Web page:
Some ideas are easier to pitch to investors than others. While there is a well-established path from seed funding to exit for web startups, genomics plays with big ambitions require investors with deep pockets and an appetite for risk. Bryan Johnson seemingly has both and has set up a $100 million fund with the objective of turning "crazy" ideas into "viable" businesses.
Johnson has already used some of the money to help J. Craig Venter's life extension venture, Human Longevity, get started and he is now on the hunt for more startups with oversized ambitions. The fund's scope extends beyond healthcare research--another early investment wants to mine precious metals from asteroids--but the potential for omics data to tackle aging and disease puts the field squarely in its wheelhouse.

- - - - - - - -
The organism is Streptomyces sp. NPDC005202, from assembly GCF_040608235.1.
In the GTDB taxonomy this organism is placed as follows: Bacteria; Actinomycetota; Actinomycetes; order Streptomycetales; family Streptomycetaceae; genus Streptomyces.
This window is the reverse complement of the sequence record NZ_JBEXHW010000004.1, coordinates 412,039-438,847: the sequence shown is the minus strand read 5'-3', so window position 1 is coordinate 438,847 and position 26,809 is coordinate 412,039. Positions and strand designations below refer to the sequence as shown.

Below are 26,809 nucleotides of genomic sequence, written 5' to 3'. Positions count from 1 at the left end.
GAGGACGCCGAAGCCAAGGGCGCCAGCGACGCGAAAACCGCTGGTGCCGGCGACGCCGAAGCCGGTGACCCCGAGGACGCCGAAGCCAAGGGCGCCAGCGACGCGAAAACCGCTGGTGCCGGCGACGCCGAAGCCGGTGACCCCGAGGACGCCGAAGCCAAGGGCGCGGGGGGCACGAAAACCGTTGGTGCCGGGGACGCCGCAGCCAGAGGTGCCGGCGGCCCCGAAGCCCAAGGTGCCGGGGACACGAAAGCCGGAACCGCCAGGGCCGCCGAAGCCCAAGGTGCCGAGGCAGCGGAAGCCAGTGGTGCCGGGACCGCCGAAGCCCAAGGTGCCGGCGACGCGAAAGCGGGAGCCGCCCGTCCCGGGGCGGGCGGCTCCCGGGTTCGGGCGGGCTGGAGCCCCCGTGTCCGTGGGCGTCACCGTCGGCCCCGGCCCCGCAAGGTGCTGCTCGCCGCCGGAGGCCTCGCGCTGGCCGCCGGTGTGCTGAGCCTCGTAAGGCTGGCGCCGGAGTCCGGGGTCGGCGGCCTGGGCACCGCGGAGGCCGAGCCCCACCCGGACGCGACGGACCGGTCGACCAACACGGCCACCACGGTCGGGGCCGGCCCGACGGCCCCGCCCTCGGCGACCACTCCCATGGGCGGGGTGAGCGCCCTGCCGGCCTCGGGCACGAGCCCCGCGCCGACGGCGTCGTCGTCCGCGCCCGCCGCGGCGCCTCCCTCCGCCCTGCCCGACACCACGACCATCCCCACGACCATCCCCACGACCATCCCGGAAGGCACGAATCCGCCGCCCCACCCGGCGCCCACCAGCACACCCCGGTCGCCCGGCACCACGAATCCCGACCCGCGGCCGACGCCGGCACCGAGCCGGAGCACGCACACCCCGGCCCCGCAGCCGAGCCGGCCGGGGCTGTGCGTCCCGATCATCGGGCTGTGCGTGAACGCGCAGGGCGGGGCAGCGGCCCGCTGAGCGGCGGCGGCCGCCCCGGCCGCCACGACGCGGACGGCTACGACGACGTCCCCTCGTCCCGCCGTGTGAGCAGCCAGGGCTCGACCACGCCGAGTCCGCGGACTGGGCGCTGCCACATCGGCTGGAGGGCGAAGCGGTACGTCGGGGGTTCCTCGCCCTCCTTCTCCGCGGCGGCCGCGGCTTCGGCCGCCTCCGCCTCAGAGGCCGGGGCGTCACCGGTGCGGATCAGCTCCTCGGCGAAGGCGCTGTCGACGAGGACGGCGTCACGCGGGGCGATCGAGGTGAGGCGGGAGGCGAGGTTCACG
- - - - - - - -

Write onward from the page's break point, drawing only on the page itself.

The plan is to invest in big ideas with the potential to dramatically improve quality of life. Eliminating some of the technical constraints on drug discovery and development would be a start. "We are hampered by structural deficiencies in research, the interpretation and sharing of data, as well as testing and discovery of new treatments," Johnson wrote in a post to unveil the fund. "We want to use [operating system]-level thinking to redefine medical discovery and cure aging."
Johnson is using $100 million of his own money--which he made by selling credit card processing firm Braintree for $800 million--for the fund. The investment in Human Longevity gives an indication of how the lofty ambitions behind the fund will translate into real-world projects. Venter founded Human Longevity earlier this year with two of Illumina's ($ILMN) HiSeq X Ten sequencing systems and ambitions to extend human life spans to 120 years.